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Date:         Sun, 29 Jan 2006 07:46:56 -0500
Reply-To:     "Richard A. DeVenezia" <rdevenezia@WILDBLUE.NET>
Sender:       "SAS(r) Discussion" <SAS-L@LISTSERV.UGA.EDU>
From:         "Richard A. DeVenezia" <rdevenezia@WILDBLUE.NET>
Subject:      Re: What is maximum number of variables allowed
Comments: To:

David L Cassell wrote: > art297@NETSCAPE.NET replied: >> Then I was even more surprised that 2 million worked after having >> failed previously. >> >> Then, I was totally confused when SAS9 failed with 2097150 and >> returned the message that the maximum allowed for the file was >> 16777191. >> >> I would think that someone from SAS needs to respond regarding what >> the actual number is. > > I don't think there *is* a fixed number. > > I think that your work, as well as other experiments around here, are > demonstrating > that this is memory-dependent. Which could mean that - as your OS > adjusts the > amount of memory available to the SAS system - you may continue to get > fluctuating > results. > > Of course, I'm probably wrong. But it seems clear that the number of > variables > (and the length of the PDV created by that number of variables) is > going to be > memory-dependent. > > But larger than we usually work with... > > David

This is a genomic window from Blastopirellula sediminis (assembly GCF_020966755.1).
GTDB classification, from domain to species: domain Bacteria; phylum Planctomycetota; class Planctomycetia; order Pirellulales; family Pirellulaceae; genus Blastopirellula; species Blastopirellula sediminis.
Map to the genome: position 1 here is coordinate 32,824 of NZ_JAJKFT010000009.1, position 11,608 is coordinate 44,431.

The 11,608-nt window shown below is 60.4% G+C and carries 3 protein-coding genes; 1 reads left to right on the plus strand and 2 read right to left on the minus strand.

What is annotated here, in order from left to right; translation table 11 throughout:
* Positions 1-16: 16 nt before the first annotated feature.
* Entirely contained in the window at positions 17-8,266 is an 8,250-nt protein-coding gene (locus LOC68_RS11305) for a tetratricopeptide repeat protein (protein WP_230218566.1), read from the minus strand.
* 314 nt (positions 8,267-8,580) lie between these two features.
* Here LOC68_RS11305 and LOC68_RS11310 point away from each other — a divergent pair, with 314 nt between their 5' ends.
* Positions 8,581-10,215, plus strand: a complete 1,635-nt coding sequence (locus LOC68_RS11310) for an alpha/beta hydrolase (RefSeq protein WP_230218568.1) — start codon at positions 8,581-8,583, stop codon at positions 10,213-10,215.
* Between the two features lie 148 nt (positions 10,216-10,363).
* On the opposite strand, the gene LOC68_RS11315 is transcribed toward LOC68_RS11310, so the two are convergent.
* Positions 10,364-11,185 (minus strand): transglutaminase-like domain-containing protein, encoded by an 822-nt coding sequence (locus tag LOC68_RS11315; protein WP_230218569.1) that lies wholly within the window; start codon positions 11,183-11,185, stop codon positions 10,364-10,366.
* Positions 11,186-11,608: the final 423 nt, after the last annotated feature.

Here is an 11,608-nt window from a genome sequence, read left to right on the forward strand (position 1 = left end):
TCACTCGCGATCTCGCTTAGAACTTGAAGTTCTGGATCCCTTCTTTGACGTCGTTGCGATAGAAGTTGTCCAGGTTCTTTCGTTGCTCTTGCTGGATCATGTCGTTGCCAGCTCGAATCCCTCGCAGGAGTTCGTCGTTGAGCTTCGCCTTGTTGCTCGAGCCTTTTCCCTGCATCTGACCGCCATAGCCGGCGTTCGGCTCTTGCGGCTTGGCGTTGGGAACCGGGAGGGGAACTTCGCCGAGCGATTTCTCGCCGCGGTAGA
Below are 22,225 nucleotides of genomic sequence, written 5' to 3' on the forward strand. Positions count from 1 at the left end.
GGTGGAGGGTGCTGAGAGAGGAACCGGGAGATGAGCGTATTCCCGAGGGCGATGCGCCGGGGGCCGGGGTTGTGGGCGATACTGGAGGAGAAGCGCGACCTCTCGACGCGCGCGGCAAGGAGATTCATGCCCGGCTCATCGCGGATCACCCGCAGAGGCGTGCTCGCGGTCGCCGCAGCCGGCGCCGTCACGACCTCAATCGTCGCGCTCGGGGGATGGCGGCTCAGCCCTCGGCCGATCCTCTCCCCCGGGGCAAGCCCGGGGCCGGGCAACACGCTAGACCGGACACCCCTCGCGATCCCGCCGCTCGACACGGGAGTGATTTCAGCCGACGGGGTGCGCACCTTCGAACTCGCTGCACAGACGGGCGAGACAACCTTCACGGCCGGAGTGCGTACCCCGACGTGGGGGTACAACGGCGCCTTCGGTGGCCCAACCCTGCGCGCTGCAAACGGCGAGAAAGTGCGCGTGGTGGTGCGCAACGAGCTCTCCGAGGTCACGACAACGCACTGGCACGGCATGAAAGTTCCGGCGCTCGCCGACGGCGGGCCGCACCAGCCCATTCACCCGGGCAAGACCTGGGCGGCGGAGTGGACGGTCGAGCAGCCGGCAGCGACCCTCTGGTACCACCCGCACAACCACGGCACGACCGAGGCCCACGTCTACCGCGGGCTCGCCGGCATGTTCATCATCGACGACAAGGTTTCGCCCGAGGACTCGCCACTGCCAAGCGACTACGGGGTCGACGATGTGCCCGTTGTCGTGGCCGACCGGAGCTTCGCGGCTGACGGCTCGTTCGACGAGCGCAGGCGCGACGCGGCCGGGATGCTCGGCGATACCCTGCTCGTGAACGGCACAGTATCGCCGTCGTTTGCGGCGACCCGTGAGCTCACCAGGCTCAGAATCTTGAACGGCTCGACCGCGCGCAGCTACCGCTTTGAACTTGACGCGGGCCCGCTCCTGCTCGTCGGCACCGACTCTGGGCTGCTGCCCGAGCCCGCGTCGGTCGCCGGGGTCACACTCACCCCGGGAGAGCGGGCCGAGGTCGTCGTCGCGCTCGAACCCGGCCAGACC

Interestingly 16,777,191 is 2**24.

A row with 2**24 numeric variables (double precision reals) of length 8 requires 2**27 bytes of storage/working space, plus overhead and alignment issues (if any)

One speculation is that internally 32-bit positive integers (31 if signed) are used to index into the memory buffer of a row, or at least index into a hash mapping to the address of a variable -- this would indicate the maximum allocation of a rows internal buffer is 4GB (2**32) or 2GB (2**31).

There is a 2**4 factor ratio between 2**31 and 2**27. This might indicate the internal scheme for dealing with a single wide row is perhaps utilizing a paging algorithm that requires adding 16 bytes to each variable to make it's value locatable in the working space.

Richard A. DeVenezia

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